From Paddington to Wonka, Paul King reveals the risks and rewards of adapting childhood classics – LSB

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After Paddington 2 received wild praise, including the rare achievement of 100% on Rotten Tomatoes, writer/director Paul King had a daunting decision ahead of him. What should I do next?

Whatever it was, it was a tough act to follow, so why not go big by tackling the origin story of Roald Dahl’s most famous character? To call Wonka a risky move would be a huge understatement, as the internet predictably met the project’s promotions with anger and derision. But when Mashable spoke with King just days before his new film hits theaters, he was filled with infectious excitement as he discussed how this sweet yet daring prequel starring Timothée Chalamet came to be.

“Obviously the answer to Paddington 2 it was very wonderful,” King said. “Where do I go next? I really wasn’t sure.” Then producer David Heyman pitched the concept of Wonka’s origin to King and his writing partner Simon Farnaby.

“It felt like a really good fit for my passions,” King shares. “I knew Charlie and the chocolate factory like a child. I’ve read the book cover to cover a million times and loved the ’71 movie [Willy Wonka and the Chocolate Factory, starring Gene Wilder] like a child.”


‘Wonka’ review: Can Timothée Chalamet win over the haters?

Still, a pang of reluctance hit him. “I was a little nervous because origin stories don’t always feel substantial,” King admitted, “and I knew it was such a beloved property.”

Despite the risks, the director’s enthusiasm pushed him forward as he delved into Dahl again. “I had remembered Willy Wonka and the factory and the Oompa Loompas and all the colorful characters, but somehow I had forgotten what a beautiful emotional story it was. You follow this poor, young, suffering child. finally when Willy gave him the factory I was just in tears. I had really forgotten that aspect of the book.”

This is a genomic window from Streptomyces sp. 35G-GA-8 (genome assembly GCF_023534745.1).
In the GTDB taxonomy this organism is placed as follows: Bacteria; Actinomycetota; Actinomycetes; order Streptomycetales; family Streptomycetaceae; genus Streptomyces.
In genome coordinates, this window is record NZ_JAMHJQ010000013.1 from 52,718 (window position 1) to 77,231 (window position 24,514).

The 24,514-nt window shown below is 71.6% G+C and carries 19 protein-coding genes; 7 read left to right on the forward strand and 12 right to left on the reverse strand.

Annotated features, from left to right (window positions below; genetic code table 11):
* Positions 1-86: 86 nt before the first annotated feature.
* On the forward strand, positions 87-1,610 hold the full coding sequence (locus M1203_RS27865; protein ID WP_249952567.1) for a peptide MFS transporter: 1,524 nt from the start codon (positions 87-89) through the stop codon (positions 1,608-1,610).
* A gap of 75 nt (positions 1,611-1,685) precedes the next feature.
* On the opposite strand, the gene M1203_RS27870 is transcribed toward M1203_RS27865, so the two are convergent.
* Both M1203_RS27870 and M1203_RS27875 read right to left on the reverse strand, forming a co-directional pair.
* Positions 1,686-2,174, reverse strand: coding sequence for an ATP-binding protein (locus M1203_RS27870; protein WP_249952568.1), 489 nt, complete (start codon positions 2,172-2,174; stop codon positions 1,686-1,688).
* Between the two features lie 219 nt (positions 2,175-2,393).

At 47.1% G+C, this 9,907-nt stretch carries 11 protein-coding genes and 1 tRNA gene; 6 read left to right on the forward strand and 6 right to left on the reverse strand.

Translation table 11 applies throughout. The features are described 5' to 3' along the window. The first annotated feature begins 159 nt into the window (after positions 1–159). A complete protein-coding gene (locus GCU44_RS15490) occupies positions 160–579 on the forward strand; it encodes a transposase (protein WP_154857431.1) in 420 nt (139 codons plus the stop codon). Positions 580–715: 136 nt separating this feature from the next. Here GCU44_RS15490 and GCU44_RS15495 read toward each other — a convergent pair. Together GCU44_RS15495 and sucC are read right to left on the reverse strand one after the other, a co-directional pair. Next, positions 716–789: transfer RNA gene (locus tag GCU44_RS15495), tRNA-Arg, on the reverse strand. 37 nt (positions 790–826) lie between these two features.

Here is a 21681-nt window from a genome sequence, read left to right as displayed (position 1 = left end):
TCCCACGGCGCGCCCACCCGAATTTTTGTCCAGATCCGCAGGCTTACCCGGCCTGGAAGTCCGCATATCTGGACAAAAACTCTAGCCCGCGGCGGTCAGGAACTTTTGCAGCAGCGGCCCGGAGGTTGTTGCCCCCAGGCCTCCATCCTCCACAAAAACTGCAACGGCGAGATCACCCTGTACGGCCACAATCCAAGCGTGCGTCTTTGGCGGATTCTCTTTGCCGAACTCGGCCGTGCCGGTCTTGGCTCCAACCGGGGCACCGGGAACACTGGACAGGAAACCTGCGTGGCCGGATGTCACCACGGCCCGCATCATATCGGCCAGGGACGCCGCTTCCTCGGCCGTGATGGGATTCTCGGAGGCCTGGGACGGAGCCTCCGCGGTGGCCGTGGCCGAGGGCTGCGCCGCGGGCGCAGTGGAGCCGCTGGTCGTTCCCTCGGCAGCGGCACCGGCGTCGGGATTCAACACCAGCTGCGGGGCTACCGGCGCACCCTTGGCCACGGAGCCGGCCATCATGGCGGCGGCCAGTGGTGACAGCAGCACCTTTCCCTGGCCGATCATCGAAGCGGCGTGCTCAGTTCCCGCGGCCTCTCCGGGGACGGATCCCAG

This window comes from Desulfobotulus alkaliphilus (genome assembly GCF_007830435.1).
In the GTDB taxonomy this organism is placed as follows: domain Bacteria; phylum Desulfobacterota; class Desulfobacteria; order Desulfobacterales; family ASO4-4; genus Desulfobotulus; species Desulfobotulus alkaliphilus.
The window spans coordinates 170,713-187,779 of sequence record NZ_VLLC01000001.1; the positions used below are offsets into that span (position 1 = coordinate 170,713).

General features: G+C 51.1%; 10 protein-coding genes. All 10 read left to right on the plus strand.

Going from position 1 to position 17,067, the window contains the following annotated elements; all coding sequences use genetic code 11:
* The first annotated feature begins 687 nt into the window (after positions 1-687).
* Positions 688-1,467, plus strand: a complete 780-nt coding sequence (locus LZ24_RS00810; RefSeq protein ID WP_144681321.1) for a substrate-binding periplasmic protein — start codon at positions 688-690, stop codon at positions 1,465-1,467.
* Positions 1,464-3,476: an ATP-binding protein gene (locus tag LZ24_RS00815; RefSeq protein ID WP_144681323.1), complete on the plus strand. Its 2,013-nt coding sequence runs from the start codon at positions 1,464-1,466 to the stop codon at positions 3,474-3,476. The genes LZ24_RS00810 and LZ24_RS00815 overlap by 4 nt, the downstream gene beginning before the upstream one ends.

Revisiting Dahl’s book and the Wilder film revealed to King what he perceived Wonka may have something to do with attractive Paddington and its adored sequel. “I thought, ‘Oh, this it’s got larger-than-life comedy, a bit of fantasy, surreal elements that I love — and a deep beating heart,” reflected King. “That’s what I’m trying to do all the way through Paddington movies. And I realized that probably came from reading Dahl as a child.” From then on, he was eager to “play in [Dahl’s] playground.”

Wonka pulls from more than Dahl’s Charlie and the chocolate factory.

Paul King directs Olivia Colman "Wonka."

Paul King directs Olivia Colman in Wonka.
Credit: Warner Bros.

In reverse engineering a Willy Wonka prequel, King starts with, of course, the 1964 children’s book. Charlie and the chocolate factory. “There are a lot of clues there,” King said, adding, “[Dahl] he mentioned Slugworth and Ficklegruber and Prodnose and how there were spies and how they conspired against him.

From there, King dreamed up the chocolate cartel, which he played as Wonkacentral antagonist of – with a hint of Fantastic Mr. Fox. “I thought, ‘Oh, you could do something like Boggis, Buns and Bean, [a] three-headed monster villain,” King recalls, before dropping another Dahl inspiration for the snarling Scrubbit, a creepy landlady played by Oscar winner Olivia Colman. “I was really reading all of Dahl and just trying to channel him, and there’s a great story that he wrote called “The Mistress”, about someone who captures people and keeps them in his basement. This is absolutely terrifying. It’s a story for adults rather than children.”

Enter Olivia Colman, Tom Davies and Timothée Chalamet "Wonka."

Olivia Colman, Tom Davies and Timothée Chalamet in Wonka.
Credit: Warner Bros.